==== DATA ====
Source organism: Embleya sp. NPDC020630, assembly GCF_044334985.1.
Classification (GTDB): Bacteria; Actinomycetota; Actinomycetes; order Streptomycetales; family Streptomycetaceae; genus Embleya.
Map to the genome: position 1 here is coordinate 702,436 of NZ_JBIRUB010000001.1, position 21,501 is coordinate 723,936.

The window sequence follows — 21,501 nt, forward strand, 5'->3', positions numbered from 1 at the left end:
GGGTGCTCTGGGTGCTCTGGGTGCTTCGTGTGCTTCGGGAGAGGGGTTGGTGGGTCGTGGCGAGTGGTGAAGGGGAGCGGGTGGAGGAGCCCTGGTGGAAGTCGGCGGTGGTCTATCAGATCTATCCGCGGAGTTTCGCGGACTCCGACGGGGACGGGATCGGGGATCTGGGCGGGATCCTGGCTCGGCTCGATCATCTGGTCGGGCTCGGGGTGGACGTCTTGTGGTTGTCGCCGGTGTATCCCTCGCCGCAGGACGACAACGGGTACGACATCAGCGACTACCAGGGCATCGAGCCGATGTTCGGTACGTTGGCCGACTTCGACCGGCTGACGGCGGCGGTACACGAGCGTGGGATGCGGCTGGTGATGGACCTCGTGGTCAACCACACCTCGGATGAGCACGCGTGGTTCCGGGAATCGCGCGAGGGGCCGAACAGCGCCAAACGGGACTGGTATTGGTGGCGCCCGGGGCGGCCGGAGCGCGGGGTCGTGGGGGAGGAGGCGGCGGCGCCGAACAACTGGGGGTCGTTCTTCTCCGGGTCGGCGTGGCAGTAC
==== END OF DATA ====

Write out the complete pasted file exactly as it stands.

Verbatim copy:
Source organism: Embleya sp. NPDC020630, assembly GCF_044334985.1.
Classification (GTDB): Bacteria; Actinomycetota; Actinomycetes; order Streptomycetales; family Streptomycetaceae; genus Embleya.
Map to the genome: position 1 here is coordinate 702,436 of NZ_JBIRUB010000001.1, position 21,501 is coordinate 723,936.

The window sequence follows — 21,501 nt, forward strand, 5'->3', positions numbered from 1 at the left end:
GGGTGCTCTGGGTGCTCTGGGTGCTTCGTGTGCTTCGGGAGAGGGGTTGGTGGGTCGTGGCGAGTGGTGAAGGGGAGCGGGTGGAGGAGCCCTGGTGGAAGTCGGCGGTGGTCTATCAGATCTATCCGCGGAGTTTCGCGGACTCCGACGGGGACGGGATCGGGGATCTGGGCGGGATCCTGGCTCGGCTCGATCATCTGGTCGGGCTCGGGGTGGACGTCTTGTGGTTGTCGCCGGTGTATCCCTCGCCGCAGGACGACAACGGGTACGACATCAGCGACTACCAGGGCATCGAGCCGATGTTCGGTACGTTGGCCGACTTCGACCGGCTGACGGCGGCGGTACACGAGCGTGGGATGCGGCTGGTGATGGACCTCGTGGTCAACCACACCTCGGATGAGCACGCGTGGTTCCGGGAATCGCGCGAGGGGCCGAACAGCGCCAAACGGGACTGGTATTGGTGGCGCCCGGGGCGGCCGGAGCGCGGGGTCGTGGGGGAGGAGGCGGCGGCGCCGAACAACTGGGGGTCGTTCTTCTCCGGGTCGGCGTGGCAGTAC